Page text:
In September 2013, Jamie Bunchuk and Matt Traver traveled to the Alichursky Mountains to make a documentary about a Kyrgyzstani-Tajik hunter and herder called Orozbek, and while there ventured into both the north and south Alichursky ranges (AAJ 2015). After listening to a lecture by Traver and then having private discussions with him, we came to the conclusion that the northern Alichursky Range would provide an ideal ski-mountaineering venue, with opportunities to climb in a largely unexplored area.
In April 2016, Anna Bushe, Stefan Jachmich, and I flew to Osh in Kyrgyzstan before driving south along the M41 via Sary-Tash to the Tajikistan border. After crossing the 4,280m Kyzylart Pass, we continued past Karakul Lake to the town of Murghab. The following day, a short drive along an increasingly snowy road, south and then west, led to a point some 14km short of the town of Alichur, where a track branches north up the Bazar-Dara Valley. We planned to ski 20km north to Bazar-Dara Pass and the lake of the same name, from which we would explore some of the major side valleys and attempt several of the unclimbed peaks in the area.
Access to this region is relatively easy during the summer months, as a well-defined track follows the valley to a disused silver mine north of Bazar-Dara Pass. According to the 1:100,000 Russian military map, this 4,464m pass is only navigable from May to November. In April we found poorly consolidated snow, with travel impossible on foot. Donning skis and towing climbing and camping gear, using a previously validated haul-bag system, we spent several days reaching Bazar-Dara Pass, a journey that was made more arduous by our suboptimal acclimatization schedule.
On April 11 we positioned our first camp at 4,047m in the wide valley, about 7km from the road head. Next day high winds kept us tentbound but at least provided a valuable opportunity to acclimatize further before we progressed to higher camps. On the 13th we established our second camp 7km further up-valley at 4,349m on a gently inclined plateau. On the 14th we carried a stash to the Bazar-Dara Pass before Stefan, with energy to spare, climbed the south ridge of the obvious peak to the north-northeast of Camp 2. He used skis until he was able to scramble up the last few meters on foot to the 4,952m summit (37º55.678’N, 73º24.822’E) to make what we believe was the first ascent. We called this Pik Perestroika, in recognition of the Russian reformative movement that helped open Tajikistan to the West.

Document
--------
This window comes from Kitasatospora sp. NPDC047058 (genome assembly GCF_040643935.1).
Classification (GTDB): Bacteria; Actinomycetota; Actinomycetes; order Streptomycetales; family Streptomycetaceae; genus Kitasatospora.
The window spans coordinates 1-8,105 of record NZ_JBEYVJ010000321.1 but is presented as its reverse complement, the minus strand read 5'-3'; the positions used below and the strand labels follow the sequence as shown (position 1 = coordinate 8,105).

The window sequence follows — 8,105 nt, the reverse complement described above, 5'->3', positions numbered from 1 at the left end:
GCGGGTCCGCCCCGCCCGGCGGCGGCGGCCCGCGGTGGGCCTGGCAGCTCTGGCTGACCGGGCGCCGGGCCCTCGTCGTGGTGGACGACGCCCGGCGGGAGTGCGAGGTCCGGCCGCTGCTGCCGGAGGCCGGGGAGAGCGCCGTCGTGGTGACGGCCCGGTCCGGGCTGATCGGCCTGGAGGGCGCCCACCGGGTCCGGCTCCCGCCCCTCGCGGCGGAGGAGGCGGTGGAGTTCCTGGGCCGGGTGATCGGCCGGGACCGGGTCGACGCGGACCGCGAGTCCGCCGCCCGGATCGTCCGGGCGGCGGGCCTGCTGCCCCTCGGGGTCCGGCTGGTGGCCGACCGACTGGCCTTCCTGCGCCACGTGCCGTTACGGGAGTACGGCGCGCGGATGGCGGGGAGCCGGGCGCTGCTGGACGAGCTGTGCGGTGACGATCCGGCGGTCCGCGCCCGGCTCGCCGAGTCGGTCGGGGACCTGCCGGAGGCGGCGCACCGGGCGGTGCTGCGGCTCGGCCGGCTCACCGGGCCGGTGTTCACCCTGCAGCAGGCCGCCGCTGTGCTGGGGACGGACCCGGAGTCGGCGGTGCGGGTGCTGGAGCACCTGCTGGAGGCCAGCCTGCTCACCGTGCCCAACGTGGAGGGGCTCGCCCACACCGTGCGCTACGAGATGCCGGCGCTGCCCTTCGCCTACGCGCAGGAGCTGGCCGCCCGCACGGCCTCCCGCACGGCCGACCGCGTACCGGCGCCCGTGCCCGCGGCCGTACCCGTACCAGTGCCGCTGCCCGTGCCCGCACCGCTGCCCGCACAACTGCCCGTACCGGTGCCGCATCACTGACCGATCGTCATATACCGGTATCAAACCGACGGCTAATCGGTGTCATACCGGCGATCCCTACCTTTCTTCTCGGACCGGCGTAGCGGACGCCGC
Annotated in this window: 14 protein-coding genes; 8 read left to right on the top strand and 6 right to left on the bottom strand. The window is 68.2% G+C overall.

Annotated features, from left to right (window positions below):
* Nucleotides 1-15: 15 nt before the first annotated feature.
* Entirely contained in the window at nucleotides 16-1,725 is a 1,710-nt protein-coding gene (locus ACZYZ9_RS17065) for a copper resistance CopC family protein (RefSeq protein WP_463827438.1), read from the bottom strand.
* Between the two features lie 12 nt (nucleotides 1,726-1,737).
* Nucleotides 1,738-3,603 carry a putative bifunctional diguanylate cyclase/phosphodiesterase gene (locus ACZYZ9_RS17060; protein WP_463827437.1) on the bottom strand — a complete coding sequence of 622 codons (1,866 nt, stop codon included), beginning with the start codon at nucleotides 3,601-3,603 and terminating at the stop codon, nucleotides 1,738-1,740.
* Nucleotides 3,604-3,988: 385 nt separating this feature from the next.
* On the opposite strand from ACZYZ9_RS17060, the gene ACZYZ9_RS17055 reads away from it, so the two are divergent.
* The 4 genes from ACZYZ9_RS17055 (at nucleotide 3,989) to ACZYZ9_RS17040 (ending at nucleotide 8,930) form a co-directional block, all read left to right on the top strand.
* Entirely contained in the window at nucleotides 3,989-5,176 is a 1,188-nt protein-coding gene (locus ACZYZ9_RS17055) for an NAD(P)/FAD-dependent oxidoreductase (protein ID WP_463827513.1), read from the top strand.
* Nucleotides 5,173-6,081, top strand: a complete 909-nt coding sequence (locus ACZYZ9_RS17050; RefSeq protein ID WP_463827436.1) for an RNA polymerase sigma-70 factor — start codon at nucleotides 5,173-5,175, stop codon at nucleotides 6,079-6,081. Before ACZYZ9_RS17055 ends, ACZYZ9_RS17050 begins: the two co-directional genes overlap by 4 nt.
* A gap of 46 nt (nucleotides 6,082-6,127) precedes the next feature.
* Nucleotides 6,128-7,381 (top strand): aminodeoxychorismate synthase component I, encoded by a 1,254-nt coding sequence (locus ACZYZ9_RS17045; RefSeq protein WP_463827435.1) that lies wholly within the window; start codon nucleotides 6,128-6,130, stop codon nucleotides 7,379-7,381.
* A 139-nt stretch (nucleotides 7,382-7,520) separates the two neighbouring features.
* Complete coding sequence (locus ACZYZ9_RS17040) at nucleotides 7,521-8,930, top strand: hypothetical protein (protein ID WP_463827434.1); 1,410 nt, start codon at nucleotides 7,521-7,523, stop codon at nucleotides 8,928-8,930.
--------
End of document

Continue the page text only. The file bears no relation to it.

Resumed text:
After relocating our camp to 4,525m, north of Bazar-Dara Pass but still south of Bazar-Dara Lake, we subsequently explored the major valleys to the east and west. Under the prevailing conditions (high avalanche risk and unconsolidated snow, where a climber would sink to his hips if not on skis), few peaks were safely accessible. Nevertheless, Stefan and I climbed two other peaks we believe to be first ascents, both on skis until the last few meters. Pik 4,918m (37º56.284’N, 73º22.138’E), which we called Pik Glasnost (Openness Peak), was climbed on April 16 via the south face, and Pik 5,021m (37º54.506’N, 73º26.458’E), which we called Pik Druzhba (Friendship Peak), was climbed on the 20th via its broad southwest gully and west ridge.
It was more or less impossible to get any information on the peaks bordering the Bazar-Dara, and while certainly a few have been climbed, all the peaks we summited had rocky outcrops on top and none had any evidence of cairns.
Following a return to Camp 2, we explored two of the easterly side valleys, and on the 21st made an attempt on the 4,879m peak at the head of the most southerly of these. However, on reaching a well-defined col featuring a prominent pinnacle at 4,629m (37º53.288’N, 73º27.162’N), it was clear there was no safe ski access to the summit.
With obvious climbing opportunities now in short supply, we decided to make a slow return to the road head, rejoining our driver on the 24th for the journey back to Murghab. The team would like to thank the Austrian Alpine Club, BMC, Julie Tullis Memorial Fund, Mount Everest Foundation, and Mountaineering Council of Scotland for their financial support.
Derek Buckle, Alpine Club, U.K.